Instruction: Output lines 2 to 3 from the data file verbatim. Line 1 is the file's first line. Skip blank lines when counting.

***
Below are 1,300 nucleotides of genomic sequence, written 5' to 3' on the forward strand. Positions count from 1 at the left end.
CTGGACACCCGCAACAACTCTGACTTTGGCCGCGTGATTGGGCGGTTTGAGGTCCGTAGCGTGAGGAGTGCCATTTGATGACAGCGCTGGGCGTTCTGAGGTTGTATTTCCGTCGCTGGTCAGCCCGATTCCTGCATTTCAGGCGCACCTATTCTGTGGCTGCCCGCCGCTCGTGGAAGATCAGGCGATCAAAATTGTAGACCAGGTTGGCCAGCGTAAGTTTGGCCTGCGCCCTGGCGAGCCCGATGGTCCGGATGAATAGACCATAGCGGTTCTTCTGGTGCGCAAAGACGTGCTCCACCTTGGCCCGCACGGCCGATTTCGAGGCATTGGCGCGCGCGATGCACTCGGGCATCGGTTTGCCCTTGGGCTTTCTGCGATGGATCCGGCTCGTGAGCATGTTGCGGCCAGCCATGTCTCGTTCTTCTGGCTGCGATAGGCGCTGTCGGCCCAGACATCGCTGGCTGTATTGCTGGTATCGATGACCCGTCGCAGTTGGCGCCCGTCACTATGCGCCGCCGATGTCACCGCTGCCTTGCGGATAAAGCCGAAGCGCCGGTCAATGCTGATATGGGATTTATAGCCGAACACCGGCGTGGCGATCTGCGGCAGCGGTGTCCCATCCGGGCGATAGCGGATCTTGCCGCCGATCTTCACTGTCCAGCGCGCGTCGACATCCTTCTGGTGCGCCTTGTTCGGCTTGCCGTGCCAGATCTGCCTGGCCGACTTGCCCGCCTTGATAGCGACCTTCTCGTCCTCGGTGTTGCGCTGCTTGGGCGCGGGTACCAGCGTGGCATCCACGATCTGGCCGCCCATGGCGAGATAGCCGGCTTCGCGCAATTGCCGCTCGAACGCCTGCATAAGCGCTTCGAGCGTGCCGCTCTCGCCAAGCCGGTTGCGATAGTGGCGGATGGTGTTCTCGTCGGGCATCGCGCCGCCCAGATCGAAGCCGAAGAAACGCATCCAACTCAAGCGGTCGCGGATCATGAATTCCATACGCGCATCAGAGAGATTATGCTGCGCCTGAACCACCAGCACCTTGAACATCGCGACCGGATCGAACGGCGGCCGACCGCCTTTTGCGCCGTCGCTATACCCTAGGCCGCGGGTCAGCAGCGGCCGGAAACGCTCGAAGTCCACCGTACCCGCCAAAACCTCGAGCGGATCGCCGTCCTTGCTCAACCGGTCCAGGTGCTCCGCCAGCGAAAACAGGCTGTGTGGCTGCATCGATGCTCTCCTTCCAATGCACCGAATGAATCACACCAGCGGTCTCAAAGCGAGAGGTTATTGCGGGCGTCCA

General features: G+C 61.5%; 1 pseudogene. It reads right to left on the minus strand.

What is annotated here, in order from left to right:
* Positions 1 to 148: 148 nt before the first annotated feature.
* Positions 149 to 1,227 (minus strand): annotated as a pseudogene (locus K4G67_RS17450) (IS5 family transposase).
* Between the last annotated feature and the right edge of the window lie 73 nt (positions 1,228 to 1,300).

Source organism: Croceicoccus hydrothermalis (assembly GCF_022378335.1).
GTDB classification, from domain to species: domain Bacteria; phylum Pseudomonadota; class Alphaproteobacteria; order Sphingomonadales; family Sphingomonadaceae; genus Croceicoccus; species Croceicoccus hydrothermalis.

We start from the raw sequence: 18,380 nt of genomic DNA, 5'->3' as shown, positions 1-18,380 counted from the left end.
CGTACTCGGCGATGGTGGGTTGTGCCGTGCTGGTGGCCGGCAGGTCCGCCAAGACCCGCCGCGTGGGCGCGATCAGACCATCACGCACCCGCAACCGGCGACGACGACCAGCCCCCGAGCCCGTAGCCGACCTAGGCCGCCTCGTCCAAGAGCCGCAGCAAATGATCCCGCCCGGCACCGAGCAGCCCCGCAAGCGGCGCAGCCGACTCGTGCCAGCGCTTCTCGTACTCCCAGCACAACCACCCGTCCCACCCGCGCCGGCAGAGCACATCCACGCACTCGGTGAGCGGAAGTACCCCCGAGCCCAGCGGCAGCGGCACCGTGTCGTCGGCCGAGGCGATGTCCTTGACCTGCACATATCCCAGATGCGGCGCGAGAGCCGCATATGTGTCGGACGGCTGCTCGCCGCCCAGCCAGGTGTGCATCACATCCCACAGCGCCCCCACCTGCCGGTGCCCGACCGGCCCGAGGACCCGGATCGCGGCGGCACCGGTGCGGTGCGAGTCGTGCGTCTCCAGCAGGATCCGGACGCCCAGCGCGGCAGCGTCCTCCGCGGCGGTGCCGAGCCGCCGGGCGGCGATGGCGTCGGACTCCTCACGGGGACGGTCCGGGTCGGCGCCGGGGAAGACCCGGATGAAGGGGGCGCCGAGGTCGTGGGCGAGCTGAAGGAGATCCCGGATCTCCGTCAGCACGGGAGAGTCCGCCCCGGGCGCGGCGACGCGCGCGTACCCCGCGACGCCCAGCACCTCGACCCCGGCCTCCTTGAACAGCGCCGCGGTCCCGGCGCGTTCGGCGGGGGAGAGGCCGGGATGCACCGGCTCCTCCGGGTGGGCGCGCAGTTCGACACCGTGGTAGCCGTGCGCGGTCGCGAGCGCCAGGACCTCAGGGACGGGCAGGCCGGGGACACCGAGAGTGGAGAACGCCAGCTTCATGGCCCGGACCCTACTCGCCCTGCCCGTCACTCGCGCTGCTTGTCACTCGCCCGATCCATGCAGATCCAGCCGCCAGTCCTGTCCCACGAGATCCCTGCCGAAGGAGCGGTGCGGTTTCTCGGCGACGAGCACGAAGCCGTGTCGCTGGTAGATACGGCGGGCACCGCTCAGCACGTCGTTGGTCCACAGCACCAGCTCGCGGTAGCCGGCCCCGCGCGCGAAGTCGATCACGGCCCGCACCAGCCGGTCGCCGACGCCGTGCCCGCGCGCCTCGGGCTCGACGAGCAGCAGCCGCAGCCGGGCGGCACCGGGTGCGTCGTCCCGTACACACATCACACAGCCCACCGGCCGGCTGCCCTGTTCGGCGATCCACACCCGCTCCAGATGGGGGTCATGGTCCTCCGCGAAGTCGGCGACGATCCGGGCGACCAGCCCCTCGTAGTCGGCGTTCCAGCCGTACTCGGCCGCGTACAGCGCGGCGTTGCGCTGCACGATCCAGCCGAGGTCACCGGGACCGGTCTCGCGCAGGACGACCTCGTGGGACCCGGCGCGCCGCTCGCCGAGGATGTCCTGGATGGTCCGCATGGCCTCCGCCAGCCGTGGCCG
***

CTGGACACCCGCAACAACTCTGACTTTGGCCGCGTGATTGGGCGGTTTGAGGTCCGTAGCGTGAGGAGTGCCATTTGATGACAGCGCTGGGCGTTCTGAGGTTGTATTTCCGTCGCTGGTCAGCCCGATTCCTGCATTTCAGGCGCACCTATTCTGTGGCTGCCCGCCGCTCGTGGAAGATCAGGCGATCAAAATTGTAGACCAGGTTGGCCAGCGTAAGTTTGGCCTGCGCCCTGGCGAGCCCGATGGTCCGGATGAATAGACCATAGCGGTTCTTCTGGTGCGCAAAGACGTGCTCCACCTTGGCCCGCACGGCCGATTTCGAGGCATTGGCGCGCGCGATGCACTCGGGCATCGGTTTGCCCTTGGGCTTTCTGCGATGGATCCGGCTCGTGAGCATGTTGCGGCCAGCCATGTCTCGTTCTTCTGGCTGCGATAGGCGCTGTCGGCCCAGACATCGCTGGCTGTATTGCTGGTATCGATGACCCGTCGCAGTTGGCGCCCGTCACTATGCGCCGCCGATGTCACCGCTGCCTTGCGGATAAAGCCGAAGCGCCGGTCAATGCTGATATGGGATTTATAGCCGAACACCGGCGTGGCGATCTGCGGCAGCGGTGTCCCATCCGGGCGATAGCGGATCTTGCCGCCGATCTTCACTGTCCAGCGCGCGTCGACATCCTTCTGGTGCGCCTTGTTCGGCTTGCCGTGCCAGATCTGCCTGGCCGACTTGCCCGCCTTGATAGCGACCTTCTCGTCCTCGGTGTTGCGCTGCTTGGGCGCGGGTACCAGCGTGGCATCCACGATCTGGCCGCCCATGGCGAGATAGCCGGCTTCGCGCAATTGCCGCTCGAACGCCTGCATAAGCGCTTCGAGCGTGCCGCTCTCGCCAAGCCGGTTGCGATAGTGGCGGATGGTGTTCTCGTCGGGCATCGCGCCGCCCAGATCGAAGCCGAAGAAACGCATCCAACTCAAGCGGTCGCGGATCATGAATTCCATACGCGCATCAGAGAGATTATGCTGCGCCTGAACCACCAGCACCTTGAACATCGCGACCGGATCGAACGGCGGCCGACCGCCTTTTGCGCCGTCGCTATACCCTAGGCCGCGGGTCAGCAGCGGCCGGAAACGCTCGAAGTCCACCGTACCCGCCAAAACCTCGAGCGGATCGCCGTCCTTGCTCAACCGGTCCAGGTGCTCCGCCAGCGAAAACAGGCTGTGTGGCTGCATCGATGCTCTCCTTCCAATGCACCGAATGAATCACACCAGCGGTCTCAAAGCGAGAGGTTATTGCGGGCGTCCA

General features: G+C 61.5%; 1 pseudogene. It reads right to left on the minus strand.